Ben Kesling, Wall Street Journal, November 6, 2014
Workers are boarding up windows in Ferguson, Mo., and police are re-stocking tear gas as they prepare for civil unrest that could follow a grand jury decision on whether to indict a police officer in the shooting death of an unarmed 18-year-old.
And as the nation awaits that decision, those on the ground are making preparations. “We’ve been doing board-ups for probably the past month, the phone’s been ringing off the hook,” said Brian Krieger, owner of American Board Up and Construction Services in St. Louis. “I’ve already purchased 500 sheets of plywood.”
He said he expects work to increase in the coming days as businesses, especially those in the Ferguson area, take precautions for the announcement.
Local police, whose military-style gear seemed to fuel some of the violent confrontations during the summer, have been increasing training and trying to find ways to diffuse protests when the grand jury decision is announced.
As things intensified in August, the state police were put in charge, and later the National Guard was called in. Now, a unified command of state, county and city police departments are gearing up. A spokesman for the unified command couldn’t be reached for comment.
“Commanders in our department have been meeting almost daily,” said Brian Schellman, spokesman for the St. Louis County Police Department. “We don’t really know what to expect, but as a police department it’s our job to prepare ourselves. We can’t be caught off guard one way or another.”
The department has spent more than $100,000 on gear since August, including $42,824 on “less-lethal munitions” and more than $2,000 on flex cuffs, which are single-use plastic restraints, Sgt. Schellman said. The department also replaced two cruisers totaled during protests.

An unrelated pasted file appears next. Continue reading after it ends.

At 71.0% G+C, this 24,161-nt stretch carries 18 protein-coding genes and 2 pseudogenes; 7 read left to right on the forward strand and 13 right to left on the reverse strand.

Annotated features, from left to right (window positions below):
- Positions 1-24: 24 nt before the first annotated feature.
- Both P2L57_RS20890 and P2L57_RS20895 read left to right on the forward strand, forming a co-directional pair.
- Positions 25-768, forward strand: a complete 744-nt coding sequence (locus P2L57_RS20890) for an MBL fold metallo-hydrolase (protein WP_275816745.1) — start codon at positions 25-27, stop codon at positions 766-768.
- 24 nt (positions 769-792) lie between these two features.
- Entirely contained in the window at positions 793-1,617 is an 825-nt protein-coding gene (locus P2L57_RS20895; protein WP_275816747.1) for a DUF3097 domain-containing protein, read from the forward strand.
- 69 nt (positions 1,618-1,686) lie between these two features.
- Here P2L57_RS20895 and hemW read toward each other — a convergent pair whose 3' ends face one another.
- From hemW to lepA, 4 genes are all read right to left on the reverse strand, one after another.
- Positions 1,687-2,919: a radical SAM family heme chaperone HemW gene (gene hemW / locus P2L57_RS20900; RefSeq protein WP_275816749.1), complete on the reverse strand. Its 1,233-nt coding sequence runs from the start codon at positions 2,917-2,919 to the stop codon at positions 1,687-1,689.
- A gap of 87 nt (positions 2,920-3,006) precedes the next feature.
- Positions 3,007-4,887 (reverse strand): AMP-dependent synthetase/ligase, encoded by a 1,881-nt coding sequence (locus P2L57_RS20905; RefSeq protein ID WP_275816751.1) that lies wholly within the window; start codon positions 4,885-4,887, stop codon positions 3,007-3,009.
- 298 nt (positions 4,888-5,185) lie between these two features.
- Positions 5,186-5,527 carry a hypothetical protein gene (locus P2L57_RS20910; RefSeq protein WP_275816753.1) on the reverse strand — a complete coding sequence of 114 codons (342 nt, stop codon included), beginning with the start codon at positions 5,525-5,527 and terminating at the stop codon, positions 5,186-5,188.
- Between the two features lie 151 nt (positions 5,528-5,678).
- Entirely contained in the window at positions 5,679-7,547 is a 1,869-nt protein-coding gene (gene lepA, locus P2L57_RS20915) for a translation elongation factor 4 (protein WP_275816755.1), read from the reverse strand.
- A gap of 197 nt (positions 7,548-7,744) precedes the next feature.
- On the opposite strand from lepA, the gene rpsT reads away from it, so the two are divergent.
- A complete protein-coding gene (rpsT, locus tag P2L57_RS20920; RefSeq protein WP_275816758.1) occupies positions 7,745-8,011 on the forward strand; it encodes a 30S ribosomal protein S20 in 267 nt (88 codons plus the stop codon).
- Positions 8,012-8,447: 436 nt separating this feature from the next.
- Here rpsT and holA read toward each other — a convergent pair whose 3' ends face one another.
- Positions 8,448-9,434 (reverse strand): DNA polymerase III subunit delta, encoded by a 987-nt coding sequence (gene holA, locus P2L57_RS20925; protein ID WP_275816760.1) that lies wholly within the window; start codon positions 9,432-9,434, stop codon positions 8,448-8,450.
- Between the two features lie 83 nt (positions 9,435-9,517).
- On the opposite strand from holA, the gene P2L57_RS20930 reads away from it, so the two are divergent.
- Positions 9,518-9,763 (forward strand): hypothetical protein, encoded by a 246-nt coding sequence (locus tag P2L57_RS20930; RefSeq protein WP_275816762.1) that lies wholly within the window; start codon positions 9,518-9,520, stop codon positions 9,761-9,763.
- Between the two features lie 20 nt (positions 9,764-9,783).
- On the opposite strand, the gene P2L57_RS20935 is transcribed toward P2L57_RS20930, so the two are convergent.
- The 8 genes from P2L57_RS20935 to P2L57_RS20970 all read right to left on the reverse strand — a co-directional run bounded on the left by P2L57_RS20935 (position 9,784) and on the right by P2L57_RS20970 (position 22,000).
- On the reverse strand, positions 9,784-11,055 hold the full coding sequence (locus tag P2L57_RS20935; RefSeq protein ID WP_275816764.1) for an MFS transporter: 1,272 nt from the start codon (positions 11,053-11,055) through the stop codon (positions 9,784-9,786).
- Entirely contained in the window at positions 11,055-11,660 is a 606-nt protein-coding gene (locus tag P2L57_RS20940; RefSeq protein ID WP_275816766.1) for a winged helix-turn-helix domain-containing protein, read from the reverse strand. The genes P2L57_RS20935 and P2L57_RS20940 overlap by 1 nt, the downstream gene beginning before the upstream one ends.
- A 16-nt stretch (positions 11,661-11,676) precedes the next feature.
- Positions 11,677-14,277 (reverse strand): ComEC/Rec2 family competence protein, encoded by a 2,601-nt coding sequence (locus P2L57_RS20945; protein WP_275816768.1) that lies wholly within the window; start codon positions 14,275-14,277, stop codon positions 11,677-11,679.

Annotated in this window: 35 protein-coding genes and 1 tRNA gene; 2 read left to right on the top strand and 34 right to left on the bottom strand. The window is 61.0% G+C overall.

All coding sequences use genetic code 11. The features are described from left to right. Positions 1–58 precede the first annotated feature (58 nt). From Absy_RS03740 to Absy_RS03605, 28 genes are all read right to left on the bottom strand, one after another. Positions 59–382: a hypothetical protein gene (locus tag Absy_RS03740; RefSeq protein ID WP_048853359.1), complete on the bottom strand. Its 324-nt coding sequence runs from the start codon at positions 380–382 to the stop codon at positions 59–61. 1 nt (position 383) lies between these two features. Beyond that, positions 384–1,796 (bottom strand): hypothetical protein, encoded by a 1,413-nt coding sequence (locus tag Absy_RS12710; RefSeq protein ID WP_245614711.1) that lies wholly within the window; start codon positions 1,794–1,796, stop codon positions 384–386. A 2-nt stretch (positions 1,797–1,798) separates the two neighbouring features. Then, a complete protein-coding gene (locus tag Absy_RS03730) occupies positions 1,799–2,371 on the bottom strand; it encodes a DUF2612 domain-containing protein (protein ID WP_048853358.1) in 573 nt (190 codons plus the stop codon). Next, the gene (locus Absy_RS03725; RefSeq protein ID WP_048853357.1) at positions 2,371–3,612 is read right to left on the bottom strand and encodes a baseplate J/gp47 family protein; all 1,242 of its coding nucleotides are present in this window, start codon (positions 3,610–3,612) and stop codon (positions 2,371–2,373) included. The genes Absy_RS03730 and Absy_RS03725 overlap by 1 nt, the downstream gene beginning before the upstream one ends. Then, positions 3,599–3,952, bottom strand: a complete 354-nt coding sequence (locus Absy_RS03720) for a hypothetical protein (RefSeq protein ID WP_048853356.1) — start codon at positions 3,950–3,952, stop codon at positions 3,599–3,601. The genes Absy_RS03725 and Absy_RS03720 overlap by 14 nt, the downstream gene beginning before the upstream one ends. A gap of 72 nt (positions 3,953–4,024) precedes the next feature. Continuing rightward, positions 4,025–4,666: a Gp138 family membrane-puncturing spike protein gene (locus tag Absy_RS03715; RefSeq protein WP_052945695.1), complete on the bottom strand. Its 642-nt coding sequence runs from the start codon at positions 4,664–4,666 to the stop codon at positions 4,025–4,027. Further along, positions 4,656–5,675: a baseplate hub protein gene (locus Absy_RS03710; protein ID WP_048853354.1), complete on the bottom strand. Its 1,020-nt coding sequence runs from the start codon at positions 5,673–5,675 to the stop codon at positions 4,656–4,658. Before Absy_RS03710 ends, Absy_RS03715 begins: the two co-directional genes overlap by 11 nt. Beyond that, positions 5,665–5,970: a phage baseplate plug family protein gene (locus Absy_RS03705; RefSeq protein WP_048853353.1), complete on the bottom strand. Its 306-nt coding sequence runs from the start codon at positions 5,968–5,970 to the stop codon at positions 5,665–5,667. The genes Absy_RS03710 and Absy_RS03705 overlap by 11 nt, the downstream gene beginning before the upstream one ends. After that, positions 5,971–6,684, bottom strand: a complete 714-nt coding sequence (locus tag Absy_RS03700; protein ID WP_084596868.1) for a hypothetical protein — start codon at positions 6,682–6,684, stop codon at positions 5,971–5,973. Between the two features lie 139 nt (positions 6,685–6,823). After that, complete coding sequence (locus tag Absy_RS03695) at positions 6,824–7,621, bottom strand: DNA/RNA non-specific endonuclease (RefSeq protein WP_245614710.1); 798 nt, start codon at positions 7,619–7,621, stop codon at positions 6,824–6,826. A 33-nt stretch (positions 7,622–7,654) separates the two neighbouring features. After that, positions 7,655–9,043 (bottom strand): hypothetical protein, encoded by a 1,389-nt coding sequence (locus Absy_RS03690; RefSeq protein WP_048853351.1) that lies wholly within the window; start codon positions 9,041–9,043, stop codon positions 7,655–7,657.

The Justice Department on Thursday began a two-day “Fair and Impartial Policing” training session for local law enforcement, said a department release. “Training is specifically designed to enhance officers’ understanding of how bias–including implicit or unconscious bias–affects officer behavior,” the statement said.
The American Civil Liberties Union of Missouri announced Thursday the launch of a smartphone app that helps people record footage of interactions with law enforcement and then send an automated incident report to the organization for review.
The app has been in place in New York since 2012 and downloaded more than 30,000 times.
Blocks away from the Ferguson police station, Kelly Braun said her stomach aches because she’s worried.
Ms. Braun, owner of Marley’s Bar and Grill in downtown Ferguson, hasn’t closed her six-year-old business–even during the most violent days of unrest in Ferguson. She said she plans to stay open, even if there are no customers, because her employees depend on a paycheck. But she thinks there is a chance the grand jury announcement will force her to temporarily close.
“A few weeks ago, [protesters] marched by screaming that they were going to burn our place to the ground,” she said.